Wednesday, 26 October 2005

Best. List. Ever

A link post! First ever, I think. Ah well, lame news aggregator culling descends upon even the Finest of Citizen Journalists. (That's a joke, by the way.)

I simply wished to draw your attention to the Time Magazine Hottest 100 list of the 100 best eng-lang novels from 1923 to now. Ya know I love this kind of rubbish. It's so healthy to let off a bit of steam occasionally.

But really, don't waste any time on that link - just glance it over cursorily enough to glean the context in which to fully appreciate this brilliant, twinkling compilation of one-star Amazon reviews of the aforementioned best books ever.

A sample:

The Great Gatsby (1925)
Author: F. Scott Fitzgerald

"It grieves me deeply that we Americans should take as our classic a book that is no more than a lengthy description of the doings of fops."


More where that came from - not enough more, though. Matthew Baldwin of Defective Yeti is responsible.

13 comments:

Kent said...

Oh dear. I think my brain escaped while I was asleep and wrote that one for "Tropic of Cancer".

Nice to know some people have their feet firmly on the ground.

Lucy Tartan said...

mmm, yeah. I don't disagree with the sentiment of some of them - it's the idea of reviewing a book that you read four pages of that cracks me up.

Mel said...

Laura, have you seen this on the Guardian's Culture Vulture blog? It's about books you buy to impress other people, but never end up reading yourself.

R H said...

I take this rubbish seriously only in the sense that I failed to laugh at its attempt to be funny. I found it boring. Useless.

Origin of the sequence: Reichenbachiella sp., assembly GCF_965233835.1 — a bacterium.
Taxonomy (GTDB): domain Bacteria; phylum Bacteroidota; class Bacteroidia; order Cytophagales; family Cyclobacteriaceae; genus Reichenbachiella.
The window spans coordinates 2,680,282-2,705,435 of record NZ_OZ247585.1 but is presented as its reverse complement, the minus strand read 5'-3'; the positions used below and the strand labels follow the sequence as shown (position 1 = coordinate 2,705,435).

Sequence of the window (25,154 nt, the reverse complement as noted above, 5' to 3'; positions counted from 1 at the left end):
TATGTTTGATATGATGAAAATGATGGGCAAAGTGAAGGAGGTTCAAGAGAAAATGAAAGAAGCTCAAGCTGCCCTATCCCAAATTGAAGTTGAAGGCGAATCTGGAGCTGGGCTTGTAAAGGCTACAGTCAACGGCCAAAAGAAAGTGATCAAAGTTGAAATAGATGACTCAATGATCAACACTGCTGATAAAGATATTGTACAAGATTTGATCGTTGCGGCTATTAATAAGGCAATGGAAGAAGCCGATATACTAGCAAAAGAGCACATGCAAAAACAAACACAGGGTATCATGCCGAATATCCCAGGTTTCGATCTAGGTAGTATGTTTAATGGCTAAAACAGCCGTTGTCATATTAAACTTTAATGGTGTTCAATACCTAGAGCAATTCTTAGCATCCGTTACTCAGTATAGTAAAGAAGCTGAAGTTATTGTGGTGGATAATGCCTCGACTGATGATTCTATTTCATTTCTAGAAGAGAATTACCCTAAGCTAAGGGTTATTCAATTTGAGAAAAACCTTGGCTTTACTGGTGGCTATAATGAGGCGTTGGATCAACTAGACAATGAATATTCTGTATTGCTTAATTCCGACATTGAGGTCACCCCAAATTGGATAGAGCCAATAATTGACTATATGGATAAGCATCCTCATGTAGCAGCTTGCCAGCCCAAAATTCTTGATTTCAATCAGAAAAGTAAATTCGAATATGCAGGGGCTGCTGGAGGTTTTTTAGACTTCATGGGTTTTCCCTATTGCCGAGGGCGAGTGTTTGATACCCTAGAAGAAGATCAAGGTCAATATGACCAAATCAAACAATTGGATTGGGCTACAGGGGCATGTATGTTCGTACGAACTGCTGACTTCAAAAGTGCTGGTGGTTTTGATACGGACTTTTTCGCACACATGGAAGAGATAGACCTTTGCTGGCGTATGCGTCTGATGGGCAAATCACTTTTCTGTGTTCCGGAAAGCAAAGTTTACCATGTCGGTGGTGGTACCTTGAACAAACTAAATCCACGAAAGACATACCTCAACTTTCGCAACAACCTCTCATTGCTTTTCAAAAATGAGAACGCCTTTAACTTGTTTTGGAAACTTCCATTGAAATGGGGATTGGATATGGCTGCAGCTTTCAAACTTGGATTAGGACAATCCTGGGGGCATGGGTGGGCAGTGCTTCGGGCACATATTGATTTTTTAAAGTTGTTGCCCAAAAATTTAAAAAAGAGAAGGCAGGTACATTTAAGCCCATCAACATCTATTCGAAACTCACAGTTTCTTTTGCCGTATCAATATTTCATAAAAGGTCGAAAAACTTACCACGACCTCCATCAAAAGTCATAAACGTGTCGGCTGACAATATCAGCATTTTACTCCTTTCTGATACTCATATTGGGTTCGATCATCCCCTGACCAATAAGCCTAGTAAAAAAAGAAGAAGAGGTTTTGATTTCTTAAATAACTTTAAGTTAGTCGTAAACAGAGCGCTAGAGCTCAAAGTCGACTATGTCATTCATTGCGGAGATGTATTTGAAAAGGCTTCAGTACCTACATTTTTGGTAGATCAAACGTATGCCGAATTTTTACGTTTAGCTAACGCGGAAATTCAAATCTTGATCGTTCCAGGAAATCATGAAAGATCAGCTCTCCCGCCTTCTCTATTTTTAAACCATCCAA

The Great Gatsby isn't about the doings of fops at all; it's about their misdoings: a crummy lot of people in jazz-age crime-ridden 1920's America. The extraordinary thing is it took thirty years for critics to realise what it was: a short masterpiece. Well maybe they didn't want to know. Some still don't.

Henry Miller started swearing in the 1930's. Tropic of Cancer was published about 1934. Seventy years later starry-eyed ingenues are believing vulgarity means talent. They're wrong. You can delete every bit of it from T.O.C. and it's still a marvellous book.
Henry could write.

jacqueline said...

I too disagree with the comment about The Great Gatsby! It is most certainly NOT 'a lengthy description of the doings of fops'. In fact, it's quite short.

Also, I found 'The Cherry Orchard' quite Russian.

The Student said...

Can I put in a vote for No Logo as the book most people read 100 pages of and then die of boredom? I am by no means a booksnob, but that thing bred my stupid.

Glad to see that On The Road is there, personal favourite.

The Student said...

*bored me*

R H said...

I find the name 'Jacqueline' very French.

I knew a drag queen named Jacqueline. He was very West Brunswick.

R H said...

He had all the allure of a Salvation Army soup kitchen.

So do you.

Lucy Tartan said...

RH, you're a nasty old sod. Fortunately there's more to life than excelling at allurement.

Mel, thanks for that link. I'm not going to think too hard about why you might have sent it to me ;)

Anyone in the habit of buying books solely or mostly to impress other people might like to know that LTU library recycles glossy dust jackets of new additions to the collection by using them as bin liners in the library rubbish bins. One could always go round collecting the wrappers and putting them round old Readers Digest volumes bought in bulk from the op shop.

Lucy Tartan said...

"bred my stupid" has a ring to it I rather think.

jacqueline said...

Fancy! A comments fight. I've always wanted to be in one. And typical of L to host it - so provocative.

Speaking of my French name, I work for the French; they call me ZhaCLEEN. My other boss calls me Jacques. He's Australian and finds this amusing.

Shall we rag on the French now?

R H said...

Stories are the first things you read, and if you're lucky you'll want to keep at it, all your life. Because that's how you meet the most interesting people.
I've nothing nice to say about the French, but Louis Ferdinand Celine happened to be a Frenchman, and he is the most astonishing writer I've known. I don't say anything is ever perfect, but some passages in Journey To The End Of The Night couldn't be better. I just don't see how.